This problem is more obvious with Radcliffe, who movie after movie, manages to turn Potter into an uninterestingly smug kid playing humble and nice.
It comes as no wonder however that they act this way, when the film constantly neglects their "human" side. They are forced fed with dialogues and quips that have no verosimilitude and because of this the film loses its most important ally.
There are several subplots involving their sexual self awareness. Harry begins to fall for Ron's sister Ginny (Wright) while Hermione puts aside her pride and accepts that she might have feelings for Ron. They all of course spend most of the film denying such things and date other students to get over their actual feelings.
And it's not so surprising that these are the most involving scenes in the movie, where the kids get to act like kids and saving the world is something that comes second after finding who they really are.
The film is filled with sexual innuendos (that seem accidental) but actually make the whole thing feel alive for once. There is a particular Quidditch match where the position of Ron's broomstick only rises more as he becomes more satisfied.
But then the director comes and completely de-sexualizes the characters turning them into words straight out of a screenplay.
One, that isn't even that good to begin with. Writer Steve Kloves' delivers his most uneven script of the series yet. Many things in this installment seem incomplete; several key characters disappear for long periods of time and some are featured just for the sake of filling a billing.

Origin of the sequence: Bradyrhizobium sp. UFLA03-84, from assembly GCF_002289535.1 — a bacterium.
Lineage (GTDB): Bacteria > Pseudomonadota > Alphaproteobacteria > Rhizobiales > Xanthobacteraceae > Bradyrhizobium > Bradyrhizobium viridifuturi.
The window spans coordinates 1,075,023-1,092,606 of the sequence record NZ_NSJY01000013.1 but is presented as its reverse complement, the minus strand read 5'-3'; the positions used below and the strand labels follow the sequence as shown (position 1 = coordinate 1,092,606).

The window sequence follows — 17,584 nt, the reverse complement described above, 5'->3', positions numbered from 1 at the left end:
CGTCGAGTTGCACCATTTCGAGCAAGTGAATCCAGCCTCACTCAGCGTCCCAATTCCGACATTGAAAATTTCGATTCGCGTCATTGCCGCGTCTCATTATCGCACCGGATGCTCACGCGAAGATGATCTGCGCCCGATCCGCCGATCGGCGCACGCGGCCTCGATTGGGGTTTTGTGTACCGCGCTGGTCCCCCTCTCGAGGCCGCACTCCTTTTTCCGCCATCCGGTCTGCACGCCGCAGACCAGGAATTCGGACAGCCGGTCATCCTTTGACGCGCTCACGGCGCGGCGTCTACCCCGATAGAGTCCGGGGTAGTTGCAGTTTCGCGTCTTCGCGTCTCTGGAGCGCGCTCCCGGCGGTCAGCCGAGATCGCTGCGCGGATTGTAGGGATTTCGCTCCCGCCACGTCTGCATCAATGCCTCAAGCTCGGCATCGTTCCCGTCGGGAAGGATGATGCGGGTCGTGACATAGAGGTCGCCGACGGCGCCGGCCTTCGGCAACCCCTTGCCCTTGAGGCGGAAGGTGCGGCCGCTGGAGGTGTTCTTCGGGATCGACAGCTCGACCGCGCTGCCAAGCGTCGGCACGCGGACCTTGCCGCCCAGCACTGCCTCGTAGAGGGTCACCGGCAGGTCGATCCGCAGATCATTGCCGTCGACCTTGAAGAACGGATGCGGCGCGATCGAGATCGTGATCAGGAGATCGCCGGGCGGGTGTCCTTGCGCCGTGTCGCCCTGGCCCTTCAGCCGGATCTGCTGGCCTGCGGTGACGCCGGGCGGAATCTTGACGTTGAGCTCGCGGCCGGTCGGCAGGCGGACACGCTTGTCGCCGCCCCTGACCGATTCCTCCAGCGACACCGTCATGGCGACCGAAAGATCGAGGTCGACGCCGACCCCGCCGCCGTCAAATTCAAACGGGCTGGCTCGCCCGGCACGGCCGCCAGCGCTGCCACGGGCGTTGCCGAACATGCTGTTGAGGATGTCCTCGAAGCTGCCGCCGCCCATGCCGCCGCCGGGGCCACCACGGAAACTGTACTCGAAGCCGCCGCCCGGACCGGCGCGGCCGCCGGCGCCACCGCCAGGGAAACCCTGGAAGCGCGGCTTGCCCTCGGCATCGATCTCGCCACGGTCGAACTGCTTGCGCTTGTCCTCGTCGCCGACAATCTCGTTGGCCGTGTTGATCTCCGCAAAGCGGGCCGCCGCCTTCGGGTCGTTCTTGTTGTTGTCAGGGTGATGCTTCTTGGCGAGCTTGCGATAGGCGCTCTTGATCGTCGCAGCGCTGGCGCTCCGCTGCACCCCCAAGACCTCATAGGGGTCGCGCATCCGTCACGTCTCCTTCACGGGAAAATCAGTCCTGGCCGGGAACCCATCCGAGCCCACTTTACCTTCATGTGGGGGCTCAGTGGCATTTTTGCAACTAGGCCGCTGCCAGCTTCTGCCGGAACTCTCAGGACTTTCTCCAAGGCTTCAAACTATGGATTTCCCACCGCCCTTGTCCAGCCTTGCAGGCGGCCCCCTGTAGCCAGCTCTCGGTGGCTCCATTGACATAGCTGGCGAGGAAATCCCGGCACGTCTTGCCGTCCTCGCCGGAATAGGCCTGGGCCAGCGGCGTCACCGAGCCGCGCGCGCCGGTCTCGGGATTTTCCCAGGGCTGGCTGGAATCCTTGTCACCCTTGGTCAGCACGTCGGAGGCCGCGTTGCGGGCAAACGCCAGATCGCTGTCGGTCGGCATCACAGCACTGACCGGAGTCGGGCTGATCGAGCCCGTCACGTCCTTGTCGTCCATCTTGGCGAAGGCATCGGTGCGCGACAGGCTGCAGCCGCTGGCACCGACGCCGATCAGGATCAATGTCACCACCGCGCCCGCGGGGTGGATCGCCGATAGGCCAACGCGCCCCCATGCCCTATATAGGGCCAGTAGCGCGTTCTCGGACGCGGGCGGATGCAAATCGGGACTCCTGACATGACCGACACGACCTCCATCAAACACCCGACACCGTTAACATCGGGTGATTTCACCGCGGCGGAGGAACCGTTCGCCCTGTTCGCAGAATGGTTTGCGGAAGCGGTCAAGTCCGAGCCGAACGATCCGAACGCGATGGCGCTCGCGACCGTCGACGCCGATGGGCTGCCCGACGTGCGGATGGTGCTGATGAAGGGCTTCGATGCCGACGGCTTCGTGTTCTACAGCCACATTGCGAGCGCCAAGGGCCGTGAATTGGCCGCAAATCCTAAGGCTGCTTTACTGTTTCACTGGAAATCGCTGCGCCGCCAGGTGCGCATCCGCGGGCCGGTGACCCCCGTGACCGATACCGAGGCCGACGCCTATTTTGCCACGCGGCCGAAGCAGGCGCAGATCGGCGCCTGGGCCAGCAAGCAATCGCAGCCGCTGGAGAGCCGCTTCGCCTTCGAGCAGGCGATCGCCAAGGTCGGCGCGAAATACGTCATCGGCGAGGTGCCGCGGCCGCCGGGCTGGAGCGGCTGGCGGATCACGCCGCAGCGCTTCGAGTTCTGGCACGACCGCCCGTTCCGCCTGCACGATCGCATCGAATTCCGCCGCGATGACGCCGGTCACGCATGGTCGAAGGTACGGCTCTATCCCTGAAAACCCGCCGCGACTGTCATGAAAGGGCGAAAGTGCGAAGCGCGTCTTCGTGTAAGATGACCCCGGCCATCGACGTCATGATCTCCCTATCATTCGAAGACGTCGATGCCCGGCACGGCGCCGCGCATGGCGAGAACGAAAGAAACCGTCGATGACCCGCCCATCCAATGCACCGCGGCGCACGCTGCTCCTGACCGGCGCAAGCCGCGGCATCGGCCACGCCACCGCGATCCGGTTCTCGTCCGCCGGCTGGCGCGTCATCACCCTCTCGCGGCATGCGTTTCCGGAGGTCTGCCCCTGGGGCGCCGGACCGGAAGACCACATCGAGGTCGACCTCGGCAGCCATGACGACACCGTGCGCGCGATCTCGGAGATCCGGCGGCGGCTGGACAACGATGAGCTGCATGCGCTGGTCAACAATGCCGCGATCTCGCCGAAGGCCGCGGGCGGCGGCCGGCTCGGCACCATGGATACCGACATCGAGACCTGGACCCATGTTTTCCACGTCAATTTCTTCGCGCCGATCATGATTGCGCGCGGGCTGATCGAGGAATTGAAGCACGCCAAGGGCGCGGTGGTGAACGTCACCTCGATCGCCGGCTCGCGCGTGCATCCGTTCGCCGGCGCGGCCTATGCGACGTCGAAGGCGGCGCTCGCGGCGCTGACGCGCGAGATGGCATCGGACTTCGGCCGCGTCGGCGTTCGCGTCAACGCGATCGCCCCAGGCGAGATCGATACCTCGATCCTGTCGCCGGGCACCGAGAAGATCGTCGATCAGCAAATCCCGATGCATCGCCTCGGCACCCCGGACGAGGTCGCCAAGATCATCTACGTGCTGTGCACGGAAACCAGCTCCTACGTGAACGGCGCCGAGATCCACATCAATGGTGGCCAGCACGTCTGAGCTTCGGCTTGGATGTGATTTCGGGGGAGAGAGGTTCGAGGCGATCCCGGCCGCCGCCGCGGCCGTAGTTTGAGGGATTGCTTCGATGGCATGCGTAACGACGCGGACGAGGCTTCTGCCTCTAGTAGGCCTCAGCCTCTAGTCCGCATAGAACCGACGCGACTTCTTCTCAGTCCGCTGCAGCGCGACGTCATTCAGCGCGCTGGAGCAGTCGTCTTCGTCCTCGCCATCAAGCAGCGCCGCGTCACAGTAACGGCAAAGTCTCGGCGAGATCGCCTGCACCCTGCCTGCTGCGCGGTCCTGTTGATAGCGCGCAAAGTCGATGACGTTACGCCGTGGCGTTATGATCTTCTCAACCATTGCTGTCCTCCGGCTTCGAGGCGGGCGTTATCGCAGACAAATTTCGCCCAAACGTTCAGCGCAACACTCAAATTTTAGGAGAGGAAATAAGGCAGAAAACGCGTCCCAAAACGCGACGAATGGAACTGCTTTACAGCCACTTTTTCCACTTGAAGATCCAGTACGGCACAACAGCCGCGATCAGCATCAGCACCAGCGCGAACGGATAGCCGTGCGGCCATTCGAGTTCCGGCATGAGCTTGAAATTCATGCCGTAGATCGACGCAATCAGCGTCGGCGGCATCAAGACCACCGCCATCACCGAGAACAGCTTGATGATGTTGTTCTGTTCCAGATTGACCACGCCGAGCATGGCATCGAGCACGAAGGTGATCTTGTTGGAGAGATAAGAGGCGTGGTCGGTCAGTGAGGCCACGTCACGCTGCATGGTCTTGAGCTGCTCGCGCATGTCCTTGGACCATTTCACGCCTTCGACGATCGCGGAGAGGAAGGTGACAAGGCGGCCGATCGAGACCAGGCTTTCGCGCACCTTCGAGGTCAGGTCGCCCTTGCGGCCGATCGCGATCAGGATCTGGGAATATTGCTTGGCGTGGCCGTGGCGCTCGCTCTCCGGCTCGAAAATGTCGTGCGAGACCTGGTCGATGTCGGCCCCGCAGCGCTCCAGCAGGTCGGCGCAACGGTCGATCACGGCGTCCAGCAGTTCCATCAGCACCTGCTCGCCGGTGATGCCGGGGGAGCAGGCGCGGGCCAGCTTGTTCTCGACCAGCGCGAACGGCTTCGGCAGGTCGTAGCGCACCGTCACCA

Even if you haven't read the book it's easy to detect that a lot of material has been ignored because the plot advances in a bizarre way, it stalls more than it flows.
Fans of the book will probably dislike this feeling, but those who go to the theater expecting to see a movie will also have much to wish for.
Both Kloves and Yates seem to have forgotten that they are crafting a movie and unlike in literature there are things that can't be found by turning back a page at your desire.
"The Half-Blood Prince" feels more like a work in progress than an ultimate adaptation and very few scenes evoke a pinch of emotion out of the viewer.
It's a shame because with the magnificent work of the tech department (the costumes and art direction are stunning) the look of the saga has finally matured.
Particularly with the achievement of director of photography Bruno Delbonnel, who does actual magic with the light and his camera.
Several scenes in the film will take your breath away just from the sheer beauty they possess. Delbonnel transports his sunny French take into Hogwarts which is a more macabre environment.
His aesthetic sometimes recall nineteenth century fairy tale engravings which had both the mystery and the humanity that fascinated and attracted people so much to these stories.
Through his lens for the first time the things inside a "Potter" movie feel less like props and more like actual lived-in heirlooms.